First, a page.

A decade ago, emerging Iranian playwright Amir Reza Koohestani wrote Amid The Clouds, which traces the perilous journey of two asylum seekers as they travel across the Balkans to England.
Today, the 36-year-old laments that his exploration of displacement and migration is still relevant. "It's a pity that the play still works and still makes sense despite the fact that it was written 10 years ago," he tells Life! over the telephone from Iran.
"The situation in Iran is still the same, people are still seeking opportunities to travel, to leave the country."
Amid The Clouds will open at the School of the Arts studio theatre next week as part of the Singapore International Festival of Arts. It will be presented by the Mehr Theatre Group, of which Koohestani is artistic director.
He created the work during a playwriting residency at London's famed Royal Court Theatre in 2004, by drawing on the experience of a friend who illegally immigrated to England, but was caught and repatriated to Iran.
Koohestani says: "Over a six- or seven hour- long conversation, he explained to me how he went through all these countries, how he climbed mountains to cross borders and how he reached England by hiding in a train."
His friend's tale inspired him to take a closer look at why people undertake such radical journeys, despite the hardship and potential dangers.
"Too many people emigrate from Iran because of politics, to seek a better life or opportunities for work. I wanted to get deeper into the story and find the roots of their move from point to point," he adds.
Koohestani also learnt about his friend's co-travellers, such as a man from a nomadic tribe in Iran "similar to the gypsy people of the West". Just like his ancestors, his family travelled to warmer climates in the winter and cooler areas in the summer.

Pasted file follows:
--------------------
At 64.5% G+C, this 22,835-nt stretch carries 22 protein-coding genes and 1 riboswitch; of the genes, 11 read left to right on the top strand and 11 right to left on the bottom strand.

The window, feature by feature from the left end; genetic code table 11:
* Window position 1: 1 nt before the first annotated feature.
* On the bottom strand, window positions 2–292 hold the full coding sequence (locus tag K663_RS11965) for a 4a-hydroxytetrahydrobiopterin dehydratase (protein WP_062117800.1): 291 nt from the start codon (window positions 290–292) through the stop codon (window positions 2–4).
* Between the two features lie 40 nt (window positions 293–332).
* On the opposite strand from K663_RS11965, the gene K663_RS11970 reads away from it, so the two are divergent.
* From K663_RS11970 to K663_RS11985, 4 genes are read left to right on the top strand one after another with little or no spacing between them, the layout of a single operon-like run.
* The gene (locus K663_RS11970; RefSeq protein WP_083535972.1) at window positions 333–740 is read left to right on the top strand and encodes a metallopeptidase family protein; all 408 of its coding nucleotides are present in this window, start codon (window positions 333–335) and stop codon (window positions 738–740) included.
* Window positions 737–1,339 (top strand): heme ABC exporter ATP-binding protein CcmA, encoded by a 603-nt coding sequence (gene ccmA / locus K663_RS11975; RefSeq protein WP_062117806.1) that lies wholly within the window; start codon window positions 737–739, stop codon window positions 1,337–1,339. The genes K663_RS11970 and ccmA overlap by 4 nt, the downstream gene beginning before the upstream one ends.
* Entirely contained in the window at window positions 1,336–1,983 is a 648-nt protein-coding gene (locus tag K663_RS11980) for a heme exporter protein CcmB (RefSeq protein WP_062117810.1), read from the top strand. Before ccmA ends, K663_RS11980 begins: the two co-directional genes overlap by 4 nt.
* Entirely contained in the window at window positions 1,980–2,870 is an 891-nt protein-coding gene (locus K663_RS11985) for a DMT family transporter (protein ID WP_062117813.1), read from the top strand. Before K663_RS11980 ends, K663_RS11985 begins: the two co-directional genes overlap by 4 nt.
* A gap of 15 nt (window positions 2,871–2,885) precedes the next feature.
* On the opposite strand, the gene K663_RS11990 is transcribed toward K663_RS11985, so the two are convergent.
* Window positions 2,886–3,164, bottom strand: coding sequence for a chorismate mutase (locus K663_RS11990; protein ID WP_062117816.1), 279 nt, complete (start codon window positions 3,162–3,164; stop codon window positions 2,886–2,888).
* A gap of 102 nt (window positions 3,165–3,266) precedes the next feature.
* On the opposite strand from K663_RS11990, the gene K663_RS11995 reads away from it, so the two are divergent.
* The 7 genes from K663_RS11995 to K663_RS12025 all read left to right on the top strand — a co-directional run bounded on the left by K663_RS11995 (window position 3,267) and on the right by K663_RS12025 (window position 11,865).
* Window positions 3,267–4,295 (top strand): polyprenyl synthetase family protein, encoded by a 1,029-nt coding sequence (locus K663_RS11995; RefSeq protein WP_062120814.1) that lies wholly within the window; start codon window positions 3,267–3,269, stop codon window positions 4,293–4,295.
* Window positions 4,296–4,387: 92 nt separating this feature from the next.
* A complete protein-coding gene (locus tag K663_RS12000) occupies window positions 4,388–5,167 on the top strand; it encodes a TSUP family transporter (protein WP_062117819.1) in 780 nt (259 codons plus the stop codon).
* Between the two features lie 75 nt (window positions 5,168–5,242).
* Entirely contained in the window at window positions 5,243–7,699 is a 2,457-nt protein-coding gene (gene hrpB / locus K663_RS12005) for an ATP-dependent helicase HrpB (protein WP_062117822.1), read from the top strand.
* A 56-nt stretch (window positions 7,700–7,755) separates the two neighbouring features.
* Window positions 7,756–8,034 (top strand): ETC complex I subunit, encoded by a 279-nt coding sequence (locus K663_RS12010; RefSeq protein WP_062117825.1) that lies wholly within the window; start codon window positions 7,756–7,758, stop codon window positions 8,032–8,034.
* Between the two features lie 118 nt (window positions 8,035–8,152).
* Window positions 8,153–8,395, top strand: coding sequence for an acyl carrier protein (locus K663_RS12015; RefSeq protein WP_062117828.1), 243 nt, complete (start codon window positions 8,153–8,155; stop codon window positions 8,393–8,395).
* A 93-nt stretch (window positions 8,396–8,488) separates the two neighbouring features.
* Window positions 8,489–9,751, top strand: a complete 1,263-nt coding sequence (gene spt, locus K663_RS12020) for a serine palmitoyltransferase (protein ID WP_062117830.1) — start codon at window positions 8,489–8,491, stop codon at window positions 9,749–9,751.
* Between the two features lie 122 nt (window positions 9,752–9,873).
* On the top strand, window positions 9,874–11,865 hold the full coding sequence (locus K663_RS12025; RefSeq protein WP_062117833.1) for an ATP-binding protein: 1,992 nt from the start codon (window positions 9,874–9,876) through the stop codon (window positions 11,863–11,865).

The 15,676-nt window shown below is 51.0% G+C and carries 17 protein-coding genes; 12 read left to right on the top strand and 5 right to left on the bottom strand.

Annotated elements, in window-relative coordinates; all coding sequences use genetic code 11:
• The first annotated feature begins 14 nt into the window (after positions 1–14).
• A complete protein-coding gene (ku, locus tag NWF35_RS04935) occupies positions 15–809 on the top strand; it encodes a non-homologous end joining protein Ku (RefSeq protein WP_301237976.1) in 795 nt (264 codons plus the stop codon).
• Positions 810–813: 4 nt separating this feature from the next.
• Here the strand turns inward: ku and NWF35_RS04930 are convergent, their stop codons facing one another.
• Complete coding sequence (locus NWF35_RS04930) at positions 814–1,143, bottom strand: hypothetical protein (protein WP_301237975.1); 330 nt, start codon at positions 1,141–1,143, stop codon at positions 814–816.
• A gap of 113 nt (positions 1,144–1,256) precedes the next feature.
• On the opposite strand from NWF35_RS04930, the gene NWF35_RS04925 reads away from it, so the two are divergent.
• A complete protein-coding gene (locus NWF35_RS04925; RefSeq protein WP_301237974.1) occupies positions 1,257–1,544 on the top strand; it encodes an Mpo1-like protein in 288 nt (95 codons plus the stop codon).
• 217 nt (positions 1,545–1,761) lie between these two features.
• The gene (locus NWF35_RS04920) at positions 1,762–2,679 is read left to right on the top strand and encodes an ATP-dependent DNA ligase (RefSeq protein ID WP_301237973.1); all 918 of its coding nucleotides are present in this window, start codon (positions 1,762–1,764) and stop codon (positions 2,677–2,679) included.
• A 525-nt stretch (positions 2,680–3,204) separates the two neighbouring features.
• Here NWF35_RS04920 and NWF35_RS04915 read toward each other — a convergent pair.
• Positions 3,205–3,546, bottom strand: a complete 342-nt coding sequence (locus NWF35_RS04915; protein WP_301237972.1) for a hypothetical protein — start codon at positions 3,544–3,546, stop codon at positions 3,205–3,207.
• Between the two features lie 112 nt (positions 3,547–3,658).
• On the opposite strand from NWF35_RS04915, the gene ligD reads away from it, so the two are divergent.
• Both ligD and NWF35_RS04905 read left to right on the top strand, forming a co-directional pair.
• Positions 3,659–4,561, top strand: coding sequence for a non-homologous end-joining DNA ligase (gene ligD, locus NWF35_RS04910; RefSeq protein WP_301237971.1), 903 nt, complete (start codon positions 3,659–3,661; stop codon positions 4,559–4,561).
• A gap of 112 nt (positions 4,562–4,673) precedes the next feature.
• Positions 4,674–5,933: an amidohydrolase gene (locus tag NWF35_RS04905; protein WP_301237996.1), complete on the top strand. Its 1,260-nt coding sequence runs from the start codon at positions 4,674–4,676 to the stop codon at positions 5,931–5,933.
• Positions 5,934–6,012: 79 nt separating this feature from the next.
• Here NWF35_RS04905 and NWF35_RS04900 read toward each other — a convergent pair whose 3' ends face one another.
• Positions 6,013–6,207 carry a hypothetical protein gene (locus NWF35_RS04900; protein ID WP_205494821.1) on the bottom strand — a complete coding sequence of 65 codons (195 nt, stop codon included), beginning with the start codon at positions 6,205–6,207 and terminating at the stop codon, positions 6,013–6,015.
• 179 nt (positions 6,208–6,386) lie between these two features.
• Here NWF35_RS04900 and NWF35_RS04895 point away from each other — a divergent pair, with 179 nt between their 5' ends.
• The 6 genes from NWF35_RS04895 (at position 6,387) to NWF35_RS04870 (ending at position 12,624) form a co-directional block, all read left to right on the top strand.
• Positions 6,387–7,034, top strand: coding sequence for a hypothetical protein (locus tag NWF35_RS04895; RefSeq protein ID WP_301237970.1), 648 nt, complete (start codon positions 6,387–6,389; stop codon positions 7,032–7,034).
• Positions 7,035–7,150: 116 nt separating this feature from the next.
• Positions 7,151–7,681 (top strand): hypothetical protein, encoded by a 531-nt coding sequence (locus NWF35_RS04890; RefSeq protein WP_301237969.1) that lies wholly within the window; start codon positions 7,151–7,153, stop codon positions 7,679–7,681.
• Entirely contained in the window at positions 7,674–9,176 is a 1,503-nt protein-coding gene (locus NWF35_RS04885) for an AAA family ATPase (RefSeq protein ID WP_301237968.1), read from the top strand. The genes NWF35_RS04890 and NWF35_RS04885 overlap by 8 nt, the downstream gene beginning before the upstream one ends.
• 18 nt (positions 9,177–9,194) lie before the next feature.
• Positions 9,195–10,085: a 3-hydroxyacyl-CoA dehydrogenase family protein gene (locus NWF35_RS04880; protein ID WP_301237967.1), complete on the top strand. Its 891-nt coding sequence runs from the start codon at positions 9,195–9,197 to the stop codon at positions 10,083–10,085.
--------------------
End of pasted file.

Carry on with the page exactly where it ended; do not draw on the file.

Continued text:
"Now he's a post-modern nomad. Instead of moving from a cold place to a warm place, he is moving from Iran to Europe," says Koohestani.
That nomad's story formed the basis of one of the two characters in Amid The Clouds, a young man named Imour. The other traveller is Zina, a pregnant young woman who seeks to claim residency for her and her unborn child in England. Together, the two travellers struggle to reach faraway shores.
After writing the play and speaking with other migrants, Koohestani says he still does not know exactly why people move. He adds: "I only know that immigration is a desperate journey, where the only thing that you know is that you cannot stay but you don't have any clear image about where to go."
Reception to the play, which premiered in London in 2005, has been mixed. Reviewers praised its poetic style but were less impressed by its long, static monologues and minimal dramatic action.
The Guardian's Michael Billington wrote that though the play is "puzzlingly structured", it "turns asylum seekers from cold statistics into human beings".
The play will be performed here in Farsi with English surtitles.
Koohestani says that far from the text being lost in translation, the audience will enjoy the flow and rhythm of the Persian language. "The Persian language is a language of poems and it's very melodic," he says. "So I think the audience has the advantage of enjoying the melody of the language, which an Iranian audience does not."
He himself has had a personal brush with migration, even though his experience was short-lived. He stayed in Manchester, England, for two years from 2007, where he completed a masters in theatre studies and began a doctorate degree. However, he terminated his schooling and returned to Iran in July 2009.
Aside from the fact that academia was not his cup of tea, he returned because "I felt that I was missing some of the historic events in Iran".
He says: "There was a presidential election crisis in Iran at that time and several of my friends whom I follow on Facebook posted photos of themselves in the streets, fighting for a better life. And I thought, 'I'm in Manchester. What am I doing here?'"
He says that he is now happy to be back in his homeland despite the "hassle and difficulties" that he faces in Iran as a theatre practitioner and director.
"It's not easy to survive in theatre. One of my plays was stopped by a censorship committee," he adds. "But still, I feel that when censorship stops my play, it means that it has the ability to change something and that makes me happy."
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